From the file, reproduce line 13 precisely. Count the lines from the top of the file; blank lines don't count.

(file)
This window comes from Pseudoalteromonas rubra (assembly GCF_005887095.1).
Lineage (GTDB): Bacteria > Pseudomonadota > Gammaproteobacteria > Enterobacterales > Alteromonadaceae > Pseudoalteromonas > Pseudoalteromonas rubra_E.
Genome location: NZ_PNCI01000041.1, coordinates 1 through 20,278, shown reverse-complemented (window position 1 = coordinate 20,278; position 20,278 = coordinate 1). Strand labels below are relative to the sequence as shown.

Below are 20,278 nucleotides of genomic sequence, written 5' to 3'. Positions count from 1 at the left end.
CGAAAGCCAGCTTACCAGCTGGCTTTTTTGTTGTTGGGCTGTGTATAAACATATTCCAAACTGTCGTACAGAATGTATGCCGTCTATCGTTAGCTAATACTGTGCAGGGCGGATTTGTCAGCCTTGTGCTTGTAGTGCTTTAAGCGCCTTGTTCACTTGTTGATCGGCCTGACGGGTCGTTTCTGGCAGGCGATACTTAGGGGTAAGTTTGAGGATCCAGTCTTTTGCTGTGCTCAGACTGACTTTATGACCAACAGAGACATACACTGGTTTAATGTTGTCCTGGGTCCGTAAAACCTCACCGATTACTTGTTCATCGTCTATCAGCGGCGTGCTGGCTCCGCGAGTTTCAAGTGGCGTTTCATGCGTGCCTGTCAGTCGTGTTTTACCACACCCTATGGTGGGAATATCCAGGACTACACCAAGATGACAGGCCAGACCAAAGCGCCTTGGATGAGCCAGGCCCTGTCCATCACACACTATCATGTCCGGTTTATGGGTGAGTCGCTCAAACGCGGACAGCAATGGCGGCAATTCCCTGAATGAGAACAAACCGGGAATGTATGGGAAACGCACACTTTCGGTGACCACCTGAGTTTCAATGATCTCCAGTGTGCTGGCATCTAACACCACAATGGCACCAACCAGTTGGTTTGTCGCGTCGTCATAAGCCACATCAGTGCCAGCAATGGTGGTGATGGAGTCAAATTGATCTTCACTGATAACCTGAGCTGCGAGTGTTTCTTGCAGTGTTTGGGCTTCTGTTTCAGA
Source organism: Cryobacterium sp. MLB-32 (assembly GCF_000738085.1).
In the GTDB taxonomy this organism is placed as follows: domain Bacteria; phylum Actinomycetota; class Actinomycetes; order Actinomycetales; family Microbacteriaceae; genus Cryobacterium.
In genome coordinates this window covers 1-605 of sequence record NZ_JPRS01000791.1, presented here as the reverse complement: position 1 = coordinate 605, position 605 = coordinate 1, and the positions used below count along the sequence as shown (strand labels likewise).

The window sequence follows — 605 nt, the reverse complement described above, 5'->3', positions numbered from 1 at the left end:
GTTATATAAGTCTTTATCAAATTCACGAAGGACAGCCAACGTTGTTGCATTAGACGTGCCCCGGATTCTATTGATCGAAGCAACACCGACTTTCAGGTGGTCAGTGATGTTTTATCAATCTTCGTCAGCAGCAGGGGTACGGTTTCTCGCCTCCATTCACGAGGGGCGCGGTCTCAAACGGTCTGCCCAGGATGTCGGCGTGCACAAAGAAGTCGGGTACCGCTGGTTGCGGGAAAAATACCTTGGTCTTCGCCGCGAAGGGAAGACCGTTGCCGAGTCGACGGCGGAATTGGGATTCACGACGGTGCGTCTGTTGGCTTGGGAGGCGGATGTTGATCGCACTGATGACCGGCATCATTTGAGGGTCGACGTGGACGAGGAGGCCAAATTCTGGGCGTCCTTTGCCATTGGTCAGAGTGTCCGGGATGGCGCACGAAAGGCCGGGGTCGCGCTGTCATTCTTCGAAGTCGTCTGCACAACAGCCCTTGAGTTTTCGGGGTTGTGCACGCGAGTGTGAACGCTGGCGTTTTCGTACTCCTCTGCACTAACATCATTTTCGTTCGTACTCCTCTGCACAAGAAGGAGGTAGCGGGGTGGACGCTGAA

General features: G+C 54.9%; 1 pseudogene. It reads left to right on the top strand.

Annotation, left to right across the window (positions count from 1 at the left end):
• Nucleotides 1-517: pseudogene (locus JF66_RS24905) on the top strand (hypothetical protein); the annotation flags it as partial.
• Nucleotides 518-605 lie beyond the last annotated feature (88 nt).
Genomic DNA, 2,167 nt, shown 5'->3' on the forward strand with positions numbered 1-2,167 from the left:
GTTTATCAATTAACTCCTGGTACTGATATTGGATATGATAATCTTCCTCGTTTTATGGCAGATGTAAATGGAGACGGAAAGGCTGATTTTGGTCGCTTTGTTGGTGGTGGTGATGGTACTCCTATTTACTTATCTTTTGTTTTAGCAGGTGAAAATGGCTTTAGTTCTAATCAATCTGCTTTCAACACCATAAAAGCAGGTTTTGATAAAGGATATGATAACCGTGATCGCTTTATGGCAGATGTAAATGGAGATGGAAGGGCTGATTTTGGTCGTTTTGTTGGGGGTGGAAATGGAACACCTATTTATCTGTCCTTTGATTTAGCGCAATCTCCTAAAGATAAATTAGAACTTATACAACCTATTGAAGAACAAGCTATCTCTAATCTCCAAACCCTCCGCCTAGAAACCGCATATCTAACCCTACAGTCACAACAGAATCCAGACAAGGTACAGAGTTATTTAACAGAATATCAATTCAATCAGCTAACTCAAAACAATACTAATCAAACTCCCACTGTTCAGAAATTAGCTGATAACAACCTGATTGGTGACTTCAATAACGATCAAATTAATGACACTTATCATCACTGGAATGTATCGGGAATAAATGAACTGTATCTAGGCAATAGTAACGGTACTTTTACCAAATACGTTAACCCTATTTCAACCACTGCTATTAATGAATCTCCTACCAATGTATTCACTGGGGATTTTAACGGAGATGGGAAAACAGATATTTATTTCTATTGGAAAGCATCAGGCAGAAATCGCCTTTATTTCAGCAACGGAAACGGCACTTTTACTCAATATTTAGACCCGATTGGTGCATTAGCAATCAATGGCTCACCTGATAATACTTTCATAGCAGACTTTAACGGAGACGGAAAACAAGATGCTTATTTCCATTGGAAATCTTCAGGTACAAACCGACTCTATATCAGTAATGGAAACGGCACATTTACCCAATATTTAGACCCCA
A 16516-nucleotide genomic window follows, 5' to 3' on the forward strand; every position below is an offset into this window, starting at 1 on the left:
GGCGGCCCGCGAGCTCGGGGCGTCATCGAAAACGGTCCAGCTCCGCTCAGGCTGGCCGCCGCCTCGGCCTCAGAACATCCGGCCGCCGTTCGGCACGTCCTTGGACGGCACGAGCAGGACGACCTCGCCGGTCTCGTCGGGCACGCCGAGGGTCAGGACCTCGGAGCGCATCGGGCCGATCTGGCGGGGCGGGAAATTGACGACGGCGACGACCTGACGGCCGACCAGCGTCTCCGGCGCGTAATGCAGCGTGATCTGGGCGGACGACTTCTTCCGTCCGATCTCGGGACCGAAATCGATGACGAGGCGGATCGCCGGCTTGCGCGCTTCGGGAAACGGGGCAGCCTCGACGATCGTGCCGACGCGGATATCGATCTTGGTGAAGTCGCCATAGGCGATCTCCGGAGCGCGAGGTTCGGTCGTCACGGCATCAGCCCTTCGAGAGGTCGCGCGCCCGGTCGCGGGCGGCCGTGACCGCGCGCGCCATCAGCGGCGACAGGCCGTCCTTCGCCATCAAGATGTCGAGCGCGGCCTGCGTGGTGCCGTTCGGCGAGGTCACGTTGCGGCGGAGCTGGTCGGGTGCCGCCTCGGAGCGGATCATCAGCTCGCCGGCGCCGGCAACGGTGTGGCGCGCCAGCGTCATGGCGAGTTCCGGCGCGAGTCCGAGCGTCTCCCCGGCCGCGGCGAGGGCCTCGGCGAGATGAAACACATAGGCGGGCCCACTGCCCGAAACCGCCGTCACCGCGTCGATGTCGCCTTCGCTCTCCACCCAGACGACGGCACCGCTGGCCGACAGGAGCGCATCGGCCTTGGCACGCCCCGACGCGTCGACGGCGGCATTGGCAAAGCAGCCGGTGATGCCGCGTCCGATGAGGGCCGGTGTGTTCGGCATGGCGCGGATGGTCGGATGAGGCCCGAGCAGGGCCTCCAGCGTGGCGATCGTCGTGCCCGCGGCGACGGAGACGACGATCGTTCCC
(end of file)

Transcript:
• Nucleotides 1-517: pseudogene (locus JF66_RS24905) on the top strand (hypothetical protein); the annotation flags it as partial.